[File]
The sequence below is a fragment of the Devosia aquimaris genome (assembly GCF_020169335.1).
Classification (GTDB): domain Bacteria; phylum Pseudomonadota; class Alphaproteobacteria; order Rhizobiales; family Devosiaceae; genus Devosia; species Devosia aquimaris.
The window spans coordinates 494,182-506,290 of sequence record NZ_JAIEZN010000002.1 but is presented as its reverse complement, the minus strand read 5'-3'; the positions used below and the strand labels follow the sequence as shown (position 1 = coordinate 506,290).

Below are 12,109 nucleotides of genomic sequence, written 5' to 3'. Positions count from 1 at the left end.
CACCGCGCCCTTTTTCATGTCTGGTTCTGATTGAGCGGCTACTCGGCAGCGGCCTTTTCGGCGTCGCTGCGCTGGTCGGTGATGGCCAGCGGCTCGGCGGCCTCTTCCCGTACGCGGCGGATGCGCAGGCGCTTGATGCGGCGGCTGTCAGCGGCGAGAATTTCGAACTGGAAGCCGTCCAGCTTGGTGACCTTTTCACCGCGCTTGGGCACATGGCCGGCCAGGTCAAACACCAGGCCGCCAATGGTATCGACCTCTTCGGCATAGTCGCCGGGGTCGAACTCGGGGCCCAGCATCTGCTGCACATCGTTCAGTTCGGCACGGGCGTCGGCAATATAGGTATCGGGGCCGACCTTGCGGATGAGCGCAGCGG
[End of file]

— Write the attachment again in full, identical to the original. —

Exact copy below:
The sequence below is a fragment of the Devosia aquimaris genome (assembly GCF_020169335.1).
Classification (GTDB): domain Bacteria; phylum Pseudomonadota; class Alphaproteobacteria; order Rhizobiales; family Devosiaceae; genus Devosia; species Devosia aquimaris.
The window spans coordinates 494,182-506,290 of sequence record NZ_JAIEZN010000002.1 but is presented as its reverse complement, the minus strand read 5'-3'; the positions used below and the strand labels follow the sequence as shown (position 1 = coordinate 506,290).

Below are 12,109 nucleotides of genomic sequence, written 5' to 3'. Positions count from 1 at the left end.
CACCGCGCCCTTTTTCATGTCTGGTTCTGATTGAGCGGCTACTCGGCAGCGGCCTTTTCGGCGTCGCTGCGCTGGTCGGTGATGGCCAGCGGCTCGGCGGCCTCTTCCCGTACGCGGCGGATGCGCAGGCGCTTGATGCGGCGGCTGTCAGCGGCGAGAATTTCGAACTGGAAGCCGTCCAGCTTGGTGACCTTTTCACCGCGCTTGGGCACATGGCCGGCCAGGTCAAACACCAGGCCGCCAATGGTATCGACCTCTTCGGCATAGTCGCCGGGGTCGAACTCGGGGCCCAGCATCTGCTGCACATCGTTCAGTTCGGCACGGGCGTCGGCAATATAGGTATCGGGGCCGACCTTGCGGATGAGCGCAGCGG